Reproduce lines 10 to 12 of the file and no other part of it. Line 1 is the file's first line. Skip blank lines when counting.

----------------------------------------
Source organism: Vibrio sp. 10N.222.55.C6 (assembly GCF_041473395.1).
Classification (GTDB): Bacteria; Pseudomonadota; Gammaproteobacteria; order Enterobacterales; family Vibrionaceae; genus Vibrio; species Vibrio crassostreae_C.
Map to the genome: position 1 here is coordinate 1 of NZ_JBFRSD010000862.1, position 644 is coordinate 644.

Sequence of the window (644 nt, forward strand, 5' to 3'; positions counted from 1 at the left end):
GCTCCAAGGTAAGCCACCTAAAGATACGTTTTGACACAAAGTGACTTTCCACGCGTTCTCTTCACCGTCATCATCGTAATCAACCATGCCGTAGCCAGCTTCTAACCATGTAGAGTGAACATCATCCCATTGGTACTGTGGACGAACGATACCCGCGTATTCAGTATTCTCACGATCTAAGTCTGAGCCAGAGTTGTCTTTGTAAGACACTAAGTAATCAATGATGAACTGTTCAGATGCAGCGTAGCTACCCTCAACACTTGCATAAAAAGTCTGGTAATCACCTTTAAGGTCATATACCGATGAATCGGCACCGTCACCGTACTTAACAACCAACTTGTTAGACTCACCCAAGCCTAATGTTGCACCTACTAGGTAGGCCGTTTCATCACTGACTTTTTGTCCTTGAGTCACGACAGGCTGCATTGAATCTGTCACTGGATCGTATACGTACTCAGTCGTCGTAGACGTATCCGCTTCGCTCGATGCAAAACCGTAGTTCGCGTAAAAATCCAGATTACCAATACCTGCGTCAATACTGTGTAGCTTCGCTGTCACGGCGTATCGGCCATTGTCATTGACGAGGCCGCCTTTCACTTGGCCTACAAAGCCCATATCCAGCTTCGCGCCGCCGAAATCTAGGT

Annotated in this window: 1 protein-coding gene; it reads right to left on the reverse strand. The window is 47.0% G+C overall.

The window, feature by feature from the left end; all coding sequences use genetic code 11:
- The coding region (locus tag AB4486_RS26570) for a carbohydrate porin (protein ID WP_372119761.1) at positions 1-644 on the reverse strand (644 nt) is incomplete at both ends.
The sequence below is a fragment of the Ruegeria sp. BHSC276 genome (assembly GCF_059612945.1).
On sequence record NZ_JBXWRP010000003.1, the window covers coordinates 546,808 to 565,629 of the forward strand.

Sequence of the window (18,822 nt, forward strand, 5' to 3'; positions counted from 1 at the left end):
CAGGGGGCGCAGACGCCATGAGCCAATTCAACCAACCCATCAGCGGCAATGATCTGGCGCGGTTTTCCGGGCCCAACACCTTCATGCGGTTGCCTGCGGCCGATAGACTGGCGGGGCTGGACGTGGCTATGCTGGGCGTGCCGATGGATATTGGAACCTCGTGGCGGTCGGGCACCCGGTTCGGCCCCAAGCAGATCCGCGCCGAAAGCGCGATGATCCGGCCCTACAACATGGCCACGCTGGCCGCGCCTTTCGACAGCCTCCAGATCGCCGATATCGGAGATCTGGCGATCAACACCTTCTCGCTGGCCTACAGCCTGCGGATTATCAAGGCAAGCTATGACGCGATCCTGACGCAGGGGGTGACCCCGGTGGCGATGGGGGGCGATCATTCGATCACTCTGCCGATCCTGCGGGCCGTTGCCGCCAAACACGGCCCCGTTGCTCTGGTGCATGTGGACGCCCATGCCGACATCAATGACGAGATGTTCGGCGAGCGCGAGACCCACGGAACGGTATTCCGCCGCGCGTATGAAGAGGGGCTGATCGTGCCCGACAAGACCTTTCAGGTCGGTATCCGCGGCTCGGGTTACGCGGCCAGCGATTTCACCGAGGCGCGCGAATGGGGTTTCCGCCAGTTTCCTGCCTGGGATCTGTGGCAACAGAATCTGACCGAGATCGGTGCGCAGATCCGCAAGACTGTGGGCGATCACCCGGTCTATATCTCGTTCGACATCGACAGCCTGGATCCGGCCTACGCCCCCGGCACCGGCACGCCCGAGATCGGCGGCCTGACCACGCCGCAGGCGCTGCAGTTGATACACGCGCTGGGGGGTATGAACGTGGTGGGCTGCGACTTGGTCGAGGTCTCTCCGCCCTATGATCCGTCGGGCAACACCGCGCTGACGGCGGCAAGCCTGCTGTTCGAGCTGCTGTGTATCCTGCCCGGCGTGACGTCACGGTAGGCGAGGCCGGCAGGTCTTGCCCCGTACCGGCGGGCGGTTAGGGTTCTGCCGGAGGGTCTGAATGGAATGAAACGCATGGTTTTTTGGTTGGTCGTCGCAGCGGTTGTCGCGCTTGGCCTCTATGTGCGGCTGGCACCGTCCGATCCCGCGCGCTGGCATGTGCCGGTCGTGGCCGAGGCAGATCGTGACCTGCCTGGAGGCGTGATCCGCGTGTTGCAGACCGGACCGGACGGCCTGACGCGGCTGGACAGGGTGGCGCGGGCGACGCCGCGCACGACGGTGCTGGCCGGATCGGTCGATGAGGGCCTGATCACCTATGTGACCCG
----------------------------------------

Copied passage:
On sequence record NZ_JBXWRP010000003.1, the window covers coordinates 546,808 to 565,629 of the forward strand.

Sequence of the window (18,822 nt, forward strand, 5' to 3'; positions counted from 1 at the left end):
CAGGGGGCGCAGACGCCATGAGCCAATTCAACCAACCCATCAGCGGCAATGATCTGGCGCGGTTTTCCGGGCCCAACACCTTCATGCGGTTGCCTGCGGCCGATAGACTGGCGGGGCTGGACGTGGCTATGCTGGGCGTGCCGATGGATATTGGAACCTCGTGGCGGTCGGGCACCCGGTTCGGCCCCAAGCAGATCCGCGCCGAAAGCGCGATGATCCGGCCCTACAACATGGCCACGCTGGCCGCGCCTTTCGACAGCCTCCAGATCGCCGATATCGGAGATCTGGCGATCAACACCTTCTCGCTGGCCTACAGCCTGCGGATTATCAAGGCAAGCTATGACGCGATCCTGACGCAGGGGGTGACCCCGGTGGCGATGGGGGGCGATCATTCGATCACTCTGCCGATCCTGCGGGCCGTTGCCGCCAAACACGGCCCCGTTGCTCTGGTGCATGTGGACGCCCATGCCGACATCAATGACGAGATGTTCGGCGAGCGCGAGACCCACGGAACGGTATTCCGCCGCGCGTATGAAGAGGGGCTGATCGTGCCCGACAAGACCTTTCAGGTCGGTATCCGCGGCTCGGGTTACGCGGCCAGCGATTTCACCGAGGCGCGCGAATGGGGTTTCCGCCAGTTTCCTGCCTGGGATCTGTGGCAACAGAATCTGACCGAGATCGGTGCGCAGATCCGCAAGACTGTGGGCGATCACCCGGTCTATATCTCGTTCGACATCGACAGCCTGGATCCGGCCTACGCCCCCGGCACCGGCACGCCCGAGATCGGCGGCCTGACCACGCCGCAGGCGCTGCAGTTGATACACGCGCTGGGGGGTATGAACGTGGTGGGCTGCGACTTGGTCGAGGTCTCTCCGCCCTATGATCCGTCGGGCAACACCGCGCTGACGGCGGCAAGCCTGCTGTTCGAGCTGCTGTGTATCCTGCCCGGCGTGACGTCACGGTAGGCGAGGCCGGCAGGTCTTGCCCCGTACCGGCGGGCGGTTAGGGTTCTGCCGGAGGGTCTGAATGGAATGAAACGCATGGTTTTTTGGTTGGTCGTCGCAGCGGTTGTCGCGCTTGGCCTCTATGTGCGGCTGGCACCGTCCGATCCCGCGCGCTGGCATGTGCCGGTCGTGGCCGAGGCAGATCGTGACCTGCCTGGAGGCGTGATCCGCGTGTTGCAGACCGGACCGGACGGCCTGACGCGGCTGGACAGGGTGGCGCGGGCGACGCCGCGCACGACGGTGCTGGCCGGATCGGTCGATGAGGGCCTGATCACCTATGTGACCCG